Starring Mark Wahlberg, Melissa Leo, and Christian Bale. Rated 14A. Opens Friday, December 17, at the Fifth Avenue Cinemas
David O. Russell has made movies about an Oedipal adolescent (Spanking the Monkey), multiple dysfunctional families (Flirting With Disaster), con men exploiting the first Gulf War (Three Kings), and, well, who can say what I Heart Huckabees is actually about?
Watch the trailer for The Fighter.
What that crop has in common, aside from Russell having at least had a hand in writing them, is that all are, in some sense, comedies. There’s not much funny in The Fighter, except for its pitiless portrayal of working-class losers in Lowell, Massachusetts. That down-at-heel mill town was the birthplace of Jack Kerouac, a figure certainly unknown to the denizens portrayed in this take on boxer Micky Ward, played by Mark Wahlberg, who also helped produce.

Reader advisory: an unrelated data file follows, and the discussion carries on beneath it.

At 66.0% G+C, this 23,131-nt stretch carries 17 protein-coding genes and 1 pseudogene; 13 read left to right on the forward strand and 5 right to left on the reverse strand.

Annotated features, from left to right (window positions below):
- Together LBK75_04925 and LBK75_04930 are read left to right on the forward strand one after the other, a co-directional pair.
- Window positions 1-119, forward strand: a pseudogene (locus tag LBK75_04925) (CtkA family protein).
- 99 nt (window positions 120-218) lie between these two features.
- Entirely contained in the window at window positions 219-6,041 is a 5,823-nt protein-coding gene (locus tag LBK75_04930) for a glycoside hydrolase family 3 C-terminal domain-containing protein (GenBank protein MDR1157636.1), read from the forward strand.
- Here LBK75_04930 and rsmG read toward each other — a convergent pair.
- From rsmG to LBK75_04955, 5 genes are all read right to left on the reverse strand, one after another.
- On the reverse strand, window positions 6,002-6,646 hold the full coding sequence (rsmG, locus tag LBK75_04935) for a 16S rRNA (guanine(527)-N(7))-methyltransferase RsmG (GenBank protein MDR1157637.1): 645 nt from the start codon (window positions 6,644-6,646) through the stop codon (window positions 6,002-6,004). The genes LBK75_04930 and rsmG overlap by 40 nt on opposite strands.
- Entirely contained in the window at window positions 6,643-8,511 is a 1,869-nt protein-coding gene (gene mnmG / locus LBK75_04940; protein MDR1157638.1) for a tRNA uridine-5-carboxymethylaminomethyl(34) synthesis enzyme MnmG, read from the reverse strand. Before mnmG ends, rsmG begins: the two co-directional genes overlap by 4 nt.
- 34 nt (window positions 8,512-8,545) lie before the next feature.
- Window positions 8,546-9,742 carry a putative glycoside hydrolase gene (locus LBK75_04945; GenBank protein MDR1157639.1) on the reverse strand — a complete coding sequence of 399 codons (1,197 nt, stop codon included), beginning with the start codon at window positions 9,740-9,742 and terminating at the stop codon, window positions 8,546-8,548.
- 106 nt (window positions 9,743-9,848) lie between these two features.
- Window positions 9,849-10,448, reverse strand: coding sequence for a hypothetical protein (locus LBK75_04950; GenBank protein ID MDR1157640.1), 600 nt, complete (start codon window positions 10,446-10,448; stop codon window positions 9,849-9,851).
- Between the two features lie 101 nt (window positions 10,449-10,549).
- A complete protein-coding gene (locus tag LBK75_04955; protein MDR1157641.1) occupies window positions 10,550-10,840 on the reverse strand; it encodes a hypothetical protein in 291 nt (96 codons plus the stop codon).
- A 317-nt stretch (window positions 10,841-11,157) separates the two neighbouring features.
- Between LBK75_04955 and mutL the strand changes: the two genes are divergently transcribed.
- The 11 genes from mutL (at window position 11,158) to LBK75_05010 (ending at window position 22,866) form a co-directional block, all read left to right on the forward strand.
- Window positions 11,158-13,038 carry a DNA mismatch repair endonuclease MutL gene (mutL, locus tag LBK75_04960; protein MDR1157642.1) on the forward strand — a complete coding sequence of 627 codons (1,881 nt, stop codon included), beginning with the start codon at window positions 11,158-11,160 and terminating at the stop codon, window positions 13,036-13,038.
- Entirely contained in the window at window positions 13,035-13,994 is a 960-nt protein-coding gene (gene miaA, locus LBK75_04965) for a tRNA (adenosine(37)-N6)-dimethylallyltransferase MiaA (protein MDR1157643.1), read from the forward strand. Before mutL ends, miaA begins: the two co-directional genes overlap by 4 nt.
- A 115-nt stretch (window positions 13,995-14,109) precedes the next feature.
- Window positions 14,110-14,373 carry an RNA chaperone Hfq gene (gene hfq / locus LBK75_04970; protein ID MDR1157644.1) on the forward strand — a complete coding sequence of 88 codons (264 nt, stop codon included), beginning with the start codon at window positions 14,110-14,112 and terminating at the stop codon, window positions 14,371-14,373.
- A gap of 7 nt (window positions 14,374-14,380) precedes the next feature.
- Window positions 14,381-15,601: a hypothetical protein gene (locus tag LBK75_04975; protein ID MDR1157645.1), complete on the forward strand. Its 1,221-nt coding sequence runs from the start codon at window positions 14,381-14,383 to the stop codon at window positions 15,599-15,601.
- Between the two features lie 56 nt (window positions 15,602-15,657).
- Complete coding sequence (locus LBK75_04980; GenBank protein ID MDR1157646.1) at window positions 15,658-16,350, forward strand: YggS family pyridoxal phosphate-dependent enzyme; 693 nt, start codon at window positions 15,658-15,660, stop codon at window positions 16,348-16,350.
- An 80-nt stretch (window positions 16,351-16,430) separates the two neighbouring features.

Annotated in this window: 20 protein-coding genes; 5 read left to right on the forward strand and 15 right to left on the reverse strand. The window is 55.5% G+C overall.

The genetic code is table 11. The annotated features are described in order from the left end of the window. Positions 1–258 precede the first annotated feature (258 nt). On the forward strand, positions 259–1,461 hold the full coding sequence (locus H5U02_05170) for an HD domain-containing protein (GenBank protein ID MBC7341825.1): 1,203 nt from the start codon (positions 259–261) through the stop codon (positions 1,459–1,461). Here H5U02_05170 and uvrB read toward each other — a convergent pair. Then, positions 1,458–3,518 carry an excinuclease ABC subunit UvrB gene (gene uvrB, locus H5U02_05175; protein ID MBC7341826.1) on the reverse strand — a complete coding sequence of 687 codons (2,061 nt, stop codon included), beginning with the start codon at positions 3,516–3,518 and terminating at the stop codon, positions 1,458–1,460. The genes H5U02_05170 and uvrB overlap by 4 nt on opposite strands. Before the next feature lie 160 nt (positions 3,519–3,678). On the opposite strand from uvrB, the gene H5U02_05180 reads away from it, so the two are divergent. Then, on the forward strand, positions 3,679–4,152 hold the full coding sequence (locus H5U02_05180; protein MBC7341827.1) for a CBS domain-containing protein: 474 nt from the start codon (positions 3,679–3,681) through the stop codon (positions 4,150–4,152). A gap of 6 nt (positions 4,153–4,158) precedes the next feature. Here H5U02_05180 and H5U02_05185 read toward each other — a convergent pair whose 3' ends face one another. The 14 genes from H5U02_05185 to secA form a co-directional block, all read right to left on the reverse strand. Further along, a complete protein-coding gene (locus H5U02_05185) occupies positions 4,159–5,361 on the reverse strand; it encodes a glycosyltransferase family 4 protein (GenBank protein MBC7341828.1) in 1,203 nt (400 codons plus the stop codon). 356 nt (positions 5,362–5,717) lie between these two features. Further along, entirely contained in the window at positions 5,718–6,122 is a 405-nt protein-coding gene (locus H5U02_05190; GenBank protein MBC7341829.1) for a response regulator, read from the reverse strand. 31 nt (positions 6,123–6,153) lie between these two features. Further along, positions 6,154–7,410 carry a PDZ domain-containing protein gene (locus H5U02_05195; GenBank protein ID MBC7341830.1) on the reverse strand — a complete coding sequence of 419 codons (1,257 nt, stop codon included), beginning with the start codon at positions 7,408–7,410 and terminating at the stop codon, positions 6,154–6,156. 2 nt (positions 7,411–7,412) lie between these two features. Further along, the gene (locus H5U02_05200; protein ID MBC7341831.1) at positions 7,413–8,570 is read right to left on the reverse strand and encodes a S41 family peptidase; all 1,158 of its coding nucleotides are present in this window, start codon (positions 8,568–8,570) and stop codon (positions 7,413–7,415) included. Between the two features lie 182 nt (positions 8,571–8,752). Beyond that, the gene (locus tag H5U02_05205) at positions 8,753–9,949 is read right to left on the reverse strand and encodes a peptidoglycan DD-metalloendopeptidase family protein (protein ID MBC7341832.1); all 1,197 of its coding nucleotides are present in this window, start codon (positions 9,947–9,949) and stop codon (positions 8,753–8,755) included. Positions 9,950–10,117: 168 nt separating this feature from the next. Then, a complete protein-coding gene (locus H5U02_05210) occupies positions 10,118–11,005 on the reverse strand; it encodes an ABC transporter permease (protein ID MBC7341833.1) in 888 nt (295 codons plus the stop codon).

The film’s central battle is not with other boxers but between Micky and older half brother Dicky, bitten off and angrily masticated by Christian Bale, in starvation-diet mode again. Both “boys” endure the aggressive ministrations of a mama (Melissa Leo) who makes Martin Scorsese’s mob wives look weak.
Only when the mild-mannered Mickster hooks up with a sharp local girl (Amy Adams)—despised by his unusually hideous sisters for “actin’ all superior ’cause she been ta college”—does he start looking out for himself. He’s losing Dicky anyway, to a crack house of idiotic horrors, and the tug of war between competing loyalties grows wearying: you can tell that four people worked on the story. Wahlberg’s self-deprecating performance pays off in the end, though, just as The Fighter delivers the incendiary final match it promises for almost two hours.
By the way, the director’s next is a Frank Capra–style comedy called Nailed, in which Jessica Biel takes on the power brokers of Washington, D.C. No word as to whether or not any science-fiction or cowboy epics are in the works.